Four Ways to Lower Portfolio Risk in a Record Stock Market

January 20, 2015

Want a hot tip on the stock market? It’s more profitable to reduce risk at the top of the stock market than once a full-blown bear market develops. Is now the top of the stock market? We can’t know for sure, but what we do know is that the market remains in record territory, and that’s when it’s time to take steps to reduce your portfolio risk.

What can you do now to lower that portfolio risk?

Take some profits

There’s no need to perform a wholesale liquidation of your stock portfolio if you feel the market is flying a bit too high. But you can take some profits in order to reduce your overall exposure to stocks, while leaving most of your positions intact. That’s a good strategy because market tops are notoriously hard to anticipate, and stocks can continue rising for much longer (and farther) than anyone thinks.

But if you have stocks that have done particularly well for several years, you might consider selling them to take profits. By selling stocks that have done well, you are locking in your gains on those trades. Sooner or later, the market will fall, and if the fundamentals of those winning stocks are still strong, you can buy them back at lower prices.

Stop funding new stock purchases

One of the best ways to lower your risk in a record stock market is by not investing fresh cash contributions into more stocks. You don’t sell your primary stock positions (other than the profit taking on the best performers as discussed above), but you increase your non-stock positions (cash) with the new money you contribute.

This will lower your stock allocation without selling off large blocks of stocks. You can use the money either to build up cash, or to invest in assets that might have a better chance when the market turns down.

The time honored technique for making money in the stock market has always been buy low, sell high. Though it may not necessarily be time to sell, by not funding new stock purchases with fresh cash, you will at least avoid buying at the top of the market (or “buying high”).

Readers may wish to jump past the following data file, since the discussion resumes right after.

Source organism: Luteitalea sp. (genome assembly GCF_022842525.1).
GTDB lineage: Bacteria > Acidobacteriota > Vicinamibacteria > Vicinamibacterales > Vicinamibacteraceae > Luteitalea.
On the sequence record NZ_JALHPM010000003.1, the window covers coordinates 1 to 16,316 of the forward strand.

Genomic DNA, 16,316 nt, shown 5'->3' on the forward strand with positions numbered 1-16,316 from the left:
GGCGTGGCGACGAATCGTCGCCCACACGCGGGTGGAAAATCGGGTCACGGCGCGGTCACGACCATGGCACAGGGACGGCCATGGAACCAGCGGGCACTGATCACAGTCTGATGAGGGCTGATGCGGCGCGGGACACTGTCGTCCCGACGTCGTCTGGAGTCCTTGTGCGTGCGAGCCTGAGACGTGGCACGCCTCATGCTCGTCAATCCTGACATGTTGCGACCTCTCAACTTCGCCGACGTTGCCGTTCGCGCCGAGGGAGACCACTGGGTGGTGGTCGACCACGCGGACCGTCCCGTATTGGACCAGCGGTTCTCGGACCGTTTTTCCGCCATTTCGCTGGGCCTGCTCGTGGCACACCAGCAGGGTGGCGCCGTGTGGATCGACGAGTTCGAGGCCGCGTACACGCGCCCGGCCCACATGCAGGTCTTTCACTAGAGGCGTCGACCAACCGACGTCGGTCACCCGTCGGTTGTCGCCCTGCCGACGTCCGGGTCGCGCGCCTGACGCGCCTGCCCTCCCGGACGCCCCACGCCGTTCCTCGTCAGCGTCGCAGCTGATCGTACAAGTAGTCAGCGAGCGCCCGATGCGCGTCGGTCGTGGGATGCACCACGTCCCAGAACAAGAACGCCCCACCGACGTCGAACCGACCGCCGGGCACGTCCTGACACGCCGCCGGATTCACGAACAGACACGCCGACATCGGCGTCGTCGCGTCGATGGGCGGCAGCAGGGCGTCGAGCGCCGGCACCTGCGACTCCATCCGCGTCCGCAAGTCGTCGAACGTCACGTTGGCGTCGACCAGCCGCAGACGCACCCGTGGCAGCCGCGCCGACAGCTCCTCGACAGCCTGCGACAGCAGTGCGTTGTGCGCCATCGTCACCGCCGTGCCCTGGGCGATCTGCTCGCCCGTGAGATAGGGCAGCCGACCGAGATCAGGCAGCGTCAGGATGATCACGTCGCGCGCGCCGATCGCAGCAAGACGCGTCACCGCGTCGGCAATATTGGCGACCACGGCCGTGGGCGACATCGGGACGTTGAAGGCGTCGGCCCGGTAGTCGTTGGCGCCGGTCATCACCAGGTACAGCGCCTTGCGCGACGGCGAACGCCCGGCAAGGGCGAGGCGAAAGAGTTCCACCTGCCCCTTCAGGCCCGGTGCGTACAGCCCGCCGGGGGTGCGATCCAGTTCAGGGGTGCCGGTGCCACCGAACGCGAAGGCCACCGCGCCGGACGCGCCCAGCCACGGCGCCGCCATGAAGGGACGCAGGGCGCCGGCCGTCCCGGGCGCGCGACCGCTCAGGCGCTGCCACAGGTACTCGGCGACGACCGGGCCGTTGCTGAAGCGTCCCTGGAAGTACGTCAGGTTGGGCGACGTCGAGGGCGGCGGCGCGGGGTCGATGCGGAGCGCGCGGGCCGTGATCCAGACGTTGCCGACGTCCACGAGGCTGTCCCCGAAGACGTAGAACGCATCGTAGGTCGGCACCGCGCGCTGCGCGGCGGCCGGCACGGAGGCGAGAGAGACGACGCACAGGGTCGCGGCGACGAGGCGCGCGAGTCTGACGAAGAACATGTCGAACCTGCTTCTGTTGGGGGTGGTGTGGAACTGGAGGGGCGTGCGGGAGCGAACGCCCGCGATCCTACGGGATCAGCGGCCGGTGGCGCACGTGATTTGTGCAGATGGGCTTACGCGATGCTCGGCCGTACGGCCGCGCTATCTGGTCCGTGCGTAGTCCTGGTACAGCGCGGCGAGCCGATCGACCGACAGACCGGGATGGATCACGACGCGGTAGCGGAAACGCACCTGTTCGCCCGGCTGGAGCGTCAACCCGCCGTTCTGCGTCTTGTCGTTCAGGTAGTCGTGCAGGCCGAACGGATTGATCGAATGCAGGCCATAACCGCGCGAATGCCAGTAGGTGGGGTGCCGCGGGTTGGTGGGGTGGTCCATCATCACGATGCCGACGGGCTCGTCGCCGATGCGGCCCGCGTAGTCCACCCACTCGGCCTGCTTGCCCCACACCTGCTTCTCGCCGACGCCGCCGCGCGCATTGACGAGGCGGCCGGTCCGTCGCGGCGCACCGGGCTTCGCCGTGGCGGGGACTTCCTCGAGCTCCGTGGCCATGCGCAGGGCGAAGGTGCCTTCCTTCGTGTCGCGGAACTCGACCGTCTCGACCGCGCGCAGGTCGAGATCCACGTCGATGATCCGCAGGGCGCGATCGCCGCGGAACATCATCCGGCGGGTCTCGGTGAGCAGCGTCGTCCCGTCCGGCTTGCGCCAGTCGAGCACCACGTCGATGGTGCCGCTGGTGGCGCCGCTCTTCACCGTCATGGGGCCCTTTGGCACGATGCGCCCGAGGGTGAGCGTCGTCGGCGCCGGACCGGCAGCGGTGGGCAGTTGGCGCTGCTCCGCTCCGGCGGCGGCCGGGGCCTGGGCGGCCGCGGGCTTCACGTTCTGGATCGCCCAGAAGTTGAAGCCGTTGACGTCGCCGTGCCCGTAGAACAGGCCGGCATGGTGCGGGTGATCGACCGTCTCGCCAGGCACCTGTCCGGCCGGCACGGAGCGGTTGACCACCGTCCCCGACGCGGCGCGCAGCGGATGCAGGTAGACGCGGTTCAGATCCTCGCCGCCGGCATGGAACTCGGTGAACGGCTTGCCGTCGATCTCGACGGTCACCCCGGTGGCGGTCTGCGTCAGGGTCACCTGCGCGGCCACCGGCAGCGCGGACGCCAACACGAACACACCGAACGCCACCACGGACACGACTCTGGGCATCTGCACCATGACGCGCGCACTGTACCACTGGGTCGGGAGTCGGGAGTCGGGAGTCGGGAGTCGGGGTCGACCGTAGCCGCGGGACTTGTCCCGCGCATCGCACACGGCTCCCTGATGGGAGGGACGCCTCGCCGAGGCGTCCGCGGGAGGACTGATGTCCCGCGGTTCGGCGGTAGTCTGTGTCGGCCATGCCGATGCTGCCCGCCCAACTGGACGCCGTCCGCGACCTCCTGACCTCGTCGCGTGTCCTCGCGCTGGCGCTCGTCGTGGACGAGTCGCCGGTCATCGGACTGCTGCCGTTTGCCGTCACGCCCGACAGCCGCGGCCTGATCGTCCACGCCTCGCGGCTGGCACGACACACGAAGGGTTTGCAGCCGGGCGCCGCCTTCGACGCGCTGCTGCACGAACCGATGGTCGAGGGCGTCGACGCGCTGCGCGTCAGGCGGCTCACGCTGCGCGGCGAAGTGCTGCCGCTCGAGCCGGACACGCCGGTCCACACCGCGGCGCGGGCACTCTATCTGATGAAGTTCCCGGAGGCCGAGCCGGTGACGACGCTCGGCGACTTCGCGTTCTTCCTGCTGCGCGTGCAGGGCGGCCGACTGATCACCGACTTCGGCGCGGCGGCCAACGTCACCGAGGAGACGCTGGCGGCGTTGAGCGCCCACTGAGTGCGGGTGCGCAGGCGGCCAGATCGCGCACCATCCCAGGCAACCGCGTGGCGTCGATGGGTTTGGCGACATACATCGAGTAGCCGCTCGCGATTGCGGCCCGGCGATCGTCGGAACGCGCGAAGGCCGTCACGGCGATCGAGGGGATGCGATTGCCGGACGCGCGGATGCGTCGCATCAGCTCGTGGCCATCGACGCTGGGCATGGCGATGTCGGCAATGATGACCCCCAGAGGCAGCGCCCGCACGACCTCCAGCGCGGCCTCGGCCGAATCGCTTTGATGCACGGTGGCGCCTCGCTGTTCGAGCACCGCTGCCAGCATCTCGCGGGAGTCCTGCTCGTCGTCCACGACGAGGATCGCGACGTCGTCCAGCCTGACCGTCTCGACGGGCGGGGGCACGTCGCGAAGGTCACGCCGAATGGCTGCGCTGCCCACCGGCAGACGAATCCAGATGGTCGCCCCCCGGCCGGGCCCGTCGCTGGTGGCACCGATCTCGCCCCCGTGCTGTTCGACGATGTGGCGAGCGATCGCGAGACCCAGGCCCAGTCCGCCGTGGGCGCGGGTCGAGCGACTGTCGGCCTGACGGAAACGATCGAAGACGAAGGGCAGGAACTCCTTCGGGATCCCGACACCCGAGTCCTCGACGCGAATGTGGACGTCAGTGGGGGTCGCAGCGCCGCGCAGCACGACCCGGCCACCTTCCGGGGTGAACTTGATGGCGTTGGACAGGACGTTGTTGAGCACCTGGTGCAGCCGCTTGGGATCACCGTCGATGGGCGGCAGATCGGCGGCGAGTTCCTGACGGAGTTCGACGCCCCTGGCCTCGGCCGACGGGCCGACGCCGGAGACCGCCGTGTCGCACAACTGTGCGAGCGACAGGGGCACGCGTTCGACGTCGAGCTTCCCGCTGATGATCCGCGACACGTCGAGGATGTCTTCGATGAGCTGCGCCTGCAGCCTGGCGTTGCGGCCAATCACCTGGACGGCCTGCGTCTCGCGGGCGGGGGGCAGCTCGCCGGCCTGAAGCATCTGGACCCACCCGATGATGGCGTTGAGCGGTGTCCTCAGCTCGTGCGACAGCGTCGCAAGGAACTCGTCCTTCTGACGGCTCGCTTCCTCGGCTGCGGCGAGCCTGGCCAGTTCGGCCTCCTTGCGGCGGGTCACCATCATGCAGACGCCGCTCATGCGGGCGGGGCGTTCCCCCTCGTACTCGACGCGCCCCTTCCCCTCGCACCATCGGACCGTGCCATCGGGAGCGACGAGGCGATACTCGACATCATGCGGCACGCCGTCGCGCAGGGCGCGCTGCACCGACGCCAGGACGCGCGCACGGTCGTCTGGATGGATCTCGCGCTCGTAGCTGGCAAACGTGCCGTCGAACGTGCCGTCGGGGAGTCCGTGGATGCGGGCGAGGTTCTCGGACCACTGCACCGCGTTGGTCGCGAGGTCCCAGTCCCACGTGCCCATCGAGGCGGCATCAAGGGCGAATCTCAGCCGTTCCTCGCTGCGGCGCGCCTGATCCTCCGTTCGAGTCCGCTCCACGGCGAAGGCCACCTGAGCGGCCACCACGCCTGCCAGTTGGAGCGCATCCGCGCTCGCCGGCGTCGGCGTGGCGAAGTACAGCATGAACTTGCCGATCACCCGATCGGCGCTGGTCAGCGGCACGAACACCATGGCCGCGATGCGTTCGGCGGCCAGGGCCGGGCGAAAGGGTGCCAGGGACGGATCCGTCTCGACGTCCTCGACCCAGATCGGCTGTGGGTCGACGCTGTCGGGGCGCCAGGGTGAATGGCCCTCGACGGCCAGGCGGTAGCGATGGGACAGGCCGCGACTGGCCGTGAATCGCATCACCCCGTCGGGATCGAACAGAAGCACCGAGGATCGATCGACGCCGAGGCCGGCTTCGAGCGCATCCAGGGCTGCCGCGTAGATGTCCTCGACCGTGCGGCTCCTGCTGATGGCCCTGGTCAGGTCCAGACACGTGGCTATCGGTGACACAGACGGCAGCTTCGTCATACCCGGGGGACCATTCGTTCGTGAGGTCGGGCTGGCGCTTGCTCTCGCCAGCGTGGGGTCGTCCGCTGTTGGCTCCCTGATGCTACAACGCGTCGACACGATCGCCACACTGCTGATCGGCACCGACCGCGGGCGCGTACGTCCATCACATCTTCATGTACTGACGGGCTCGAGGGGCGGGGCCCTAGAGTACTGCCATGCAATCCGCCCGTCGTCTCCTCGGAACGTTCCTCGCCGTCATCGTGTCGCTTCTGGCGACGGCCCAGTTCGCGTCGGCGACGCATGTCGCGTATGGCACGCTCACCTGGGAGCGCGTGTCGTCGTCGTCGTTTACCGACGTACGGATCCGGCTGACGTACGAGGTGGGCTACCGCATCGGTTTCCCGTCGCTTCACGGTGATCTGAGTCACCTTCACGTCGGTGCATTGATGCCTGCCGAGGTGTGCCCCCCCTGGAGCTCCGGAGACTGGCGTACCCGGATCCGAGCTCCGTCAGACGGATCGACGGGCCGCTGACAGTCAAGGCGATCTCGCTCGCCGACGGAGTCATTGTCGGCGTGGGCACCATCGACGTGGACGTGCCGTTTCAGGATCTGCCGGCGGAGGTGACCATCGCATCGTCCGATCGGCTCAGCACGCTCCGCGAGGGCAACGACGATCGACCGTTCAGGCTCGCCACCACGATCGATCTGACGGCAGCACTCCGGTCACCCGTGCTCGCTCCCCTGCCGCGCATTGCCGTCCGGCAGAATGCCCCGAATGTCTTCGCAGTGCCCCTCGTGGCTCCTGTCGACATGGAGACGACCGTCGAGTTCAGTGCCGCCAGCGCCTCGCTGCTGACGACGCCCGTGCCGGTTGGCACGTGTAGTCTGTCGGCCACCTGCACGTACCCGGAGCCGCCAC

Increase your cash

By taking profits on some high fliers and not buying stocks with your fresh cash contributions, you’re accomplishing something that’s fundamentally important at market tops: you’re raising cash.

Though some people try to raise cash during bear markets, it’s usually much easier to do at or near market tops. This is because you’re in a position to sell when prices are high, which not only raises greater amounts of cash, but it also avoids selling stocks into declining markets where you will lock in losses on those trades.

Cash is typically the single best asset to have during market downturns for the following reasons:

  • It reduces portfolio losses during general price declines because it has a fixed value.
  • It can be invested in interest bearing assets, providing at least a small cash flow while equities are losing value.
  • It can be accumulated so that you will have ready capital available so that you can buy stocks at bargain prices after a significant fall.

Unfortunately, cash is also perhaps the most under-appreciated asset class at market tops when everyone wants to be “fully invested”. But start building your cash reserves now and when the direction of the market turns, you’ll be in a perfect position to ride out and exploit the changing circumstances.

Move money to income producing assets

We just touched on moving cash into interest bearing assets as a way of generating an income, but you can do this with stocks as well. High dividend paying stocks can often be the perfect place to ride out a downturn in the market. Not only will the dividend income provide a reliable income stream, but high dividend stocks also generally resist market declines, preserving your portfolio’s value.

The one caveat with high dividend stocks is a market decline caused by rising interest rates. In periods of rising rates, high dividend stocks function much like bonds, moving in an inverse direction from interest rates. Thus when interest rates rise, high dividend stocks tend to fall in price.

Still, high dividend stocks can represent a diversification away from typical growth stocks that are a pure play on price appreciation – something that’s in short supply in declining markets.

Have you been giving any thought to lowering the risk in your portfolio with stocks being in record territory?


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Kevin Mercadante is professional personal finance blogger, and the owner of his own personal finance blog, He has backgrounds in both accounting and the mortgage industry. He lives in Atlanta with his wife and two teenage kids and can be followed on Twitter at @OutOfYourRut.

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